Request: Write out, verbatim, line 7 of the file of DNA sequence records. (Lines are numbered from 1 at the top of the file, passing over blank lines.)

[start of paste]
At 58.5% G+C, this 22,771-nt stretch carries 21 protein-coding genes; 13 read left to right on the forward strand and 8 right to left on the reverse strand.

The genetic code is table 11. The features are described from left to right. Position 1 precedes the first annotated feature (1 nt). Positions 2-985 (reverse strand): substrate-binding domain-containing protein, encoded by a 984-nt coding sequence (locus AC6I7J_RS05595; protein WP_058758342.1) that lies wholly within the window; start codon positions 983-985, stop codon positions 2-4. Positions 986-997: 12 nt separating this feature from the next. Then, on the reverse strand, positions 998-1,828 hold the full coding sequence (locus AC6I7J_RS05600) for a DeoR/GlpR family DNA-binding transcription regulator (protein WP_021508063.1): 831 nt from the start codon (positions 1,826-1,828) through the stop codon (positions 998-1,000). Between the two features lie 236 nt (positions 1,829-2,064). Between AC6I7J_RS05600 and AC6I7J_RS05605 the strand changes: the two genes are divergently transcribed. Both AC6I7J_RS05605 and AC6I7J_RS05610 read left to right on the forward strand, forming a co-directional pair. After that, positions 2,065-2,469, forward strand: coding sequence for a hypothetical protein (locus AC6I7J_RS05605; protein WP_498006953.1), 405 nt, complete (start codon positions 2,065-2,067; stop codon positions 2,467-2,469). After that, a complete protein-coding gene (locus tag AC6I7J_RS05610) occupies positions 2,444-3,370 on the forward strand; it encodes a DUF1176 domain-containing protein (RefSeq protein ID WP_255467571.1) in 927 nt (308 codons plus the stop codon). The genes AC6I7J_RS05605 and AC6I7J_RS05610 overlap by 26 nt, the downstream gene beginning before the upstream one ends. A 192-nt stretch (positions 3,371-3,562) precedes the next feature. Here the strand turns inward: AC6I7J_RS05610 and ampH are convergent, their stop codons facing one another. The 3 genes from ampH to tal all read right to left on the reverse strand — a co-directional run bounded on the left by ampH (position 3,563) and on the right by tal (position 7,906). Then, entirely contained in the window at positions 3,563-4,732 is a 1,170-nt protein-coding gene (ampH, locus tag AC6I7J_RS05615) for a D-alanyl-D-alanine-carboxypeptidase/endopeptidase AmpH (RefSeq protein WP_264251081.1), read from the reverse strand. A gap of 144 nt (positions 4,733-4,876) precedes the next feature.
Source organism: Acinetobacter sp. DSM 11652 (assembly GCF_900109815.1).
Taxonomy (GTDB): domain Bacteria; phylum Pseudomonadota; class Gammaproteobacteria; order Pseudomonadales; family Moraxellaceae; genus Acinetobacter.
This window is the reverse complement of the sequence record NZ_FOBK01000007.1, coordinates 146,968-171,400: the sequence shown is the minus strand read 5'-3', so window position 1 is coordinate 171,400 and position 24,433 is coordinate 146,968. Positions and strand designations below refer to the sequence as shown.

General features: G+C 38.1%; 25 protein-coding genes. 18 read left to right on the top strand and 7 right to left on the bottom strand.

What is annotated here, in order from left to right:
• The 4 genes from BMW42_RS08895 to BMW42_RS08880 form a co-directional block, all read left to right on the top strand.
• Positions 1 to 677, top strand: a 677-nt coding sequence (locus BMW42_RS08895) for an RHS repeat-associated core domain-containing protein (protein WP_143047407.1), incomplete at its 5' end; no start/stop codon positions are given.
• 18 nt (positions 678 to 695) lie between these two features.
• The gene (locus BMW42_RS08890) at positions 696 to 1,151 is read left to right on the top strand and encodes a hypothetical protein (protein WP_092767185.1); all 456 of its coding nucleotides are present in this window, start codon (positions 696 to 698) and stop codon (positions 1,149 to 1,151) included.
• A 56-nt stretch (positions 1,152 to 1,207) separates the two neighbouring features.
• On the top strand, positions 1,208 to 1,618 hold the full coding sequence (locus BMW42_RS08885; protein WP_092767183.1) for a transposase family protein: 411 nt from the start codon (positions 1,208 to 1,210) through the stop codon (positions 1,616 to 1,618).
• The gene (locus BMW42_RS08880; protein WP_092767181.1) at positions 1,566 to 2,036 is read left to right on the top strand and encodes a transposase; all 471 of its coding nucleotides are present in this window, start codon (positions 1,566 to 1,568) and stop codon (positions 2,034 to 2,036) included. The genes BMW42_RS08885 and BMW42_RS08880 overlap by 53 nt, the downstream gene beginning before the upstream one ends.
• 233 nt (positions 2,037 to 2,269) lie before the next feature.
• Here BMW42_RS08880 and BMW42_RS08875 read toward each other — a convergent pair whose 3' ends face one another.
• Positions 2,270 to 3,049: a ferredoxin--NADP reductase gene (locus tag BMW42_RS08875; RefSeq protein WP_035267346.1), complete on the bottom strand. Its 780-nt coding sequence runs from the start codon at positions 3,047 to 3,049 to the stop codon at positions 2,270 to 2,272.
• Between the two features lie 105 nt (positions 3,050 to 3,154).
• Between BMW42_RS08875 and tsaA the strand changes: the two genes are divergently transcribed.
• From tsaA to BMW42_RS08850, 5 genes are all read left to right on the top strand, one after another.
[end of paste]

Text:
What is annotated here, in order from left to right: